1- The common pump - lift pump-
Pumps were used successfully to raise water from wells long before their action were properly understood, and are still to be seen in country villages, carefully preserved as relics of the past.
Common pump diagram:
They consist of a cylindrical metal barrel with a side tube near the top to act as a spout.
At the bottom of the barrel, where it joins a pipe leading to the well, there is a clack valve B. The latter is a hinged circular leather flap weighted by a brass disc so that it normally falls shut.
A plunger carrying a leather cup and fitted with a second clack valve A is moved up and down inside the barrel by a handle H.
How it works
To start the pump working it is first primed by pouring some water on the top of the plunger.
This makes a good air seal and prevents leakage of air past the plunger during the first few strokes which are needed to fill the pump with water. Once the pump is filled the action is as follows:
The down stroke
When the plunger moves downwards the valve B closes under its own weight. At some time water inside the pump passes upwards through the valve A into the space above the plunger.
On the upstroke the valve A closes by its own weight, and as the plunger rises, water is pushed up the pipe through the valve B by atmospheric pressure acting on the surface of the water in the well.
At the same time, the water above the plunger is raised and flows out of the spout.
Limitations of the common pump
Owing to the fact that atmospheric pressure cannot support a column of water more than about 10 m long, it follows that 10 m is the theoretical maximum height to which water can be raised by a common pump.
An imperfect vacuum, however, is usually obtained owing to bubbles from dissolved air forming near the top of the water column.For this reason the practical working height of a pump is rather less than 10 m.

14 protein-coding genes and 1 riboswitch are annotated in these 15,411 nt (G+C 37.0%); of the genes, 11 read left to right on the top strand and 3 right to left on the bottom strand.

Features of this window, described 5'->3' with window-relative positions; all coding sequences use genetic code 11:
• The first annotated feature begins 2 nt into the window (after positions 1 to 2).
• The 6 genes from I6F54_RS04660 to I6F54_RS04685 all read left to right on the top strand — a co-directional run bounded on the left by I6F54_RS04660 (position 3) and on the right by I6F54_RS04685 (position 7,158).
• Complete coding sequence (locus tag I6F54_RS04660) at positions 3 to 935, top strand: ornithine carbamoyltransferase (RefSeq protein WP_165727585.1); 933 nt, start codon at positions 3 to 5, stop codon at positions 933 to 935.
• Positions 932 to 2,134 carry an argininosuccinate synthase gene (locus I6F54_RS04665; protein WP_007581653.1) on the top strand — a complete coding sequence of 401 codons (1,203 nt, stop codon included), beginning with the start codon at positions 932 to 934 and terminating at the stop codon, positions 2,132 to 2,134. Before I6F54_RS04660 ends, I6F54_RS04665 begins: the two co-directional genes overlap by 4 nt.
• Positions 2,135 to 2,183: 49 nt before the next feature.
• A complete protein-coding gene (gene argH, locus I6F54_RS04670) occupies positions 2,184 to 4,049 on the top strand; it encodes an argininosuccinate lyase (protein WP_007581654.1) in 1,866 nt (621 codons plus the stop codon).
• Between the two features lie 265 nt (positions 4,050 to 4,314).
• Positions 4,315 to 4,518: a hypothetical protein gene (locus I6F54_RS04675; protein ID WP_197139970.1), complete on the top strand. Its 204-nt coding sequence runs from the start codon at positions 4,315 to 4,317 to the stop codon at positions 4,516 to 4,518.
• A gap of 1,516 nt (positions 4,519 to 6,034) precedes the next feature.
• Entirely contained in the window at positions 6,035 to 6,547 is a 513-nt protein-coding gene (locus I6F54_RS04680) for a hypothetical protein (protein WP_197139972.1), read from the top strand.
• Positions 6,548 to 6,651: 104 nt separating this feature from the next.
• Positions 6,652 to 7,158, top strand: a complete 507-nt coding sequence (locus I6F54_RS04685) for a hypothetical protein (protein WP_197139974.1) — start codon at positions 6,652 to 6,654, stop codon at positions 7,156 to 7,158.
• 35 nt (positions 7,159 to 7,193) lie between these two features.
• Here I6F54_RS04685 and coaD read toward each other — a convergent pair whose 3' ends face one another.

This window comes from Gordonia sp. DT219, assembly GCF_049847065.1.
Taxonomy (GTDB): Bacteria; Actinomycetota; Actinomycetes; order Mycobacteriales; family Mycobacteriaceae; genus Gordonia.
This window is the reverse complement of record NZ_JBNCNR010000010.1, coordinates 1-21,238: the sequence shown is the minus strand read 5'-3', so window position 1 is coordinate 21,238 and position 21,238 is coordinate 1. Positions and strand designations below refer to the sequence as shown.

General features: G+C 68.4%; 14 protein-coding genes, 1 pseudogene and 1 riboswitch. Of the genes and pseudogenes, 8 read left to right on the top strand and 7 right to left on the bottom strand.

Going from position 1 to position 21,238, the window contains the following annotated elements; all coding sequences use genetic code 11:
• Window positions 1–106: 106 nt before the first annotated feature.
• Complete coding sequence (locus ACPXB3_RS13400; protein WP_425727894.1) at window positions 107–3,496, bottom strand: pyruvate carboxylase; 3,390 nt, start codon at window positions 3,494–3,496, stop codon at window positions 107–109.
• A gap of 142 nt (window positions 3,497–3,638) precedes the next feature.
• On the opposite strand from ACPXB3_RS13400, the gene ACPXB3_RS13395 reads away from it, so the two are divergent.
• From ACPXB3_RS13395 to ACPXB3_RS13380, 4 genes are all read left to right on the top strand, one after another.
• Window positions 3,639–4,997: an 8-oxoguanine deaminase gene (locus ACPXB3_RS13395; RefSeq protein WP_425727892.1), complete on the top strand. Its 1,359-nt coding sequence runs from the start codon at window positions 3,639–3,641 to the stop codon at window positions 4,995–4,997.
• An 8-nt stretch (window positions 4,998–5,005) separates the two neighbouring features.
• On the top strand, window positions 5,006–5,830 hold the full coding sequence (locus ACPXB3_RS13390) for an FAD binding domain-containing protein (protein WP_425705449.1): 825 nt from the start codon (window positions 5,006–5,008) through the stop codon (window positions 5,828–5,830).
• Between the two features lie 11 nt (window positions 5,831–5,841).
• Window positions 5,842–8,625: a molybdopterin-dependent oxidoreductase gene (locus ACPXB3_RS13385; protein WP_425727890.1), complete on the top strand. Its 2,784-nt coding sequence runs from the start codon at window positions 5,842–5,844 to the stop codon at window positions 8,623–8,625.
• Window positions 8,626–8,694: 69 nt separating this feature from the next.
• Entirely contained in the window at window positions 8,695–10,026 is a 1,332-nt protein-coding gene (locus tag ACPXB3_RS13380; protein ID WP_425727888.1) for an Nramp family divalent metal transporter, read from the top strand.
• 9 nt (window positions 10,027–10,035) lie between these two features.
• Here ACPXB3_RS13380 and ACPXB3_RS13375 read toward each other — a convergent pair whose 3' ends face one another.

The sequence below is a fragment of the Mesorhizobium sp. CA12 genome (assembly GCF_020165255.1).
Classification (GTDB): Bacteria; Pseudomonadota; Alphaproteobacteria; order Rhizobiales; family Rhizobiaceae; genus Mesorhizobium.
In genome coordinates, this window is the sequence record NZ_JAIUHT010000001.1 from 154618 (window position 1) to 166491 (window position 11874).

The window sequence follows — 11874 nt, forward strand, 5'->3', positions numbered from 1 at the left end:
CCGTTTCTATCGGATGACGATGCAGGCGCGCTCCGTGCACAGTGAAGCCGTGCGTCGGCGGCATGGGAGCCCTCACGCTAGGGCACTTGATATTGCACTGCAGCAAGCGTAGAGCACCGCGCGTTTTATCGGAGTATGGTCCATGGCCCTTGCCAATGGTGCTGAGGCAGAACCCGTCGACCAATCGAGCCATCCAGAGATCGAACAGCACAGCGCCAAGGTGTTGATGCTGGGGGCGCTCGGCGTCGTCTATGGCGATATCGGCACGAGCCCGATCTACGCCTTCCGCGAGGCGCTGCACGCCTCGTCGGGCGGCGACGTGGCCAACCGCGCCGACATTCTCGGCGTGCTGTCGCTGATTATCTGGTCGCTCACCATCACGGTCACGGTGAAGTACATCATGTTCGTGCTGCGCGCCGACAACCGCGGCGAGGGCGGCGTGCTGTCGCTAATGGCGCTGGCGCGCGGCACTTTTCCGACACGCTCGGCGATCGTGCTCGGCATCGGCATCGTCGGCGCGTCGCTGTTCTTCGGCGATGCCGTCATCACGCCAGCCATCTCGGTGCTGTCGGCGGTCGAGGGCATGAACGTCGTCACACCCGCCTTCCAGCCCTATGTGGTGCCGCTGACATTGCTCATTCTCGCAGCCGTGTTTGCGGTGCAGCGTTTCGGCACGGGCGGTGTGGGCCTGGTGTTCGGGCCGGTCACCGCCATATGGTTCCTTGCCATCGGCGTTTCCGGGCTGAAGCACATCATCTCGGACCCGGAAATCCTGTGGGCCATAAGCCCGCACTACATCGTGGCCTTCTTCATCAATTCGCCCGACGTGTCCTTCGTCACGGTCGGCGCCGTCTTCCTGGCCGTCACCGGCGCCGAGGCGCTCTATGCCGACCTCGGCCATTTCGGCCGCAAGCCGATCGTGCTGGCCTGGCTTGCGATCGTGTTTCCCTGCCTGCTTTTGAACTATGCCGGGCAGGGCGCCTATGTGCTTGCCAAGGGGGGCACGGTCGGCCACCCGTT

Occasionally one finds a pump which can lift water to a height greater than the theoretical maximum. This will occur if air can leak into the pipe near the bottom. Air bubbles then rise in the pipe and break up the water column into a series of shorter columns. Thus, although the total length of water in the pipe is not more than about 10 m, the total length of water plus air is greater than 10 m. Consequently, water can enter the pump.
A similar thing can happen when one is using a pipette. If the pipette is inadvertently lifted out of the liquid while it is being filled air will enter and the bubbles will carry the liquid up into the mouth almost immediately.
2-The force pumpFor raising water to a height of more than 10 m, the force pump is used. It consists of a pump with a solid plunger and foot valve B, connected by a pipe to a chamber C through a valve A.
The upstrokeOn the upstroke valve A closes and the atmospheric pressure pushes water up into the pump through valve B.
The down strokeOn the down stroke, valve B closes and water is forced into the chamber C through valve A by the pressure due to mechanical force exerted on the plunger.
Force pump diagram diagram:
The exit pipe p projects into the chamber C so that some air becomes trapped at the top of the chamber. This is compressed and acts as a cushion, thus preventing a sudden jolt to the pump when the water column in P falls slightly and sharply closes valve A at the beginning of the upstroke. C also helps to expel water on the upstroke.
The maximum height to which water may be raised by this means depends on:
(a) The force which is exerted on the plunger during the down stroke.
(b) The ability of the pump and its working parts to withstand the pressure of the long column of the water in the exit pipe P.
3- Early fire pumps
Towards the end of the eighteenth century manual fire pumps came into use which consisted of a pair of force pumps connected to a long handle and worked by a team of four men.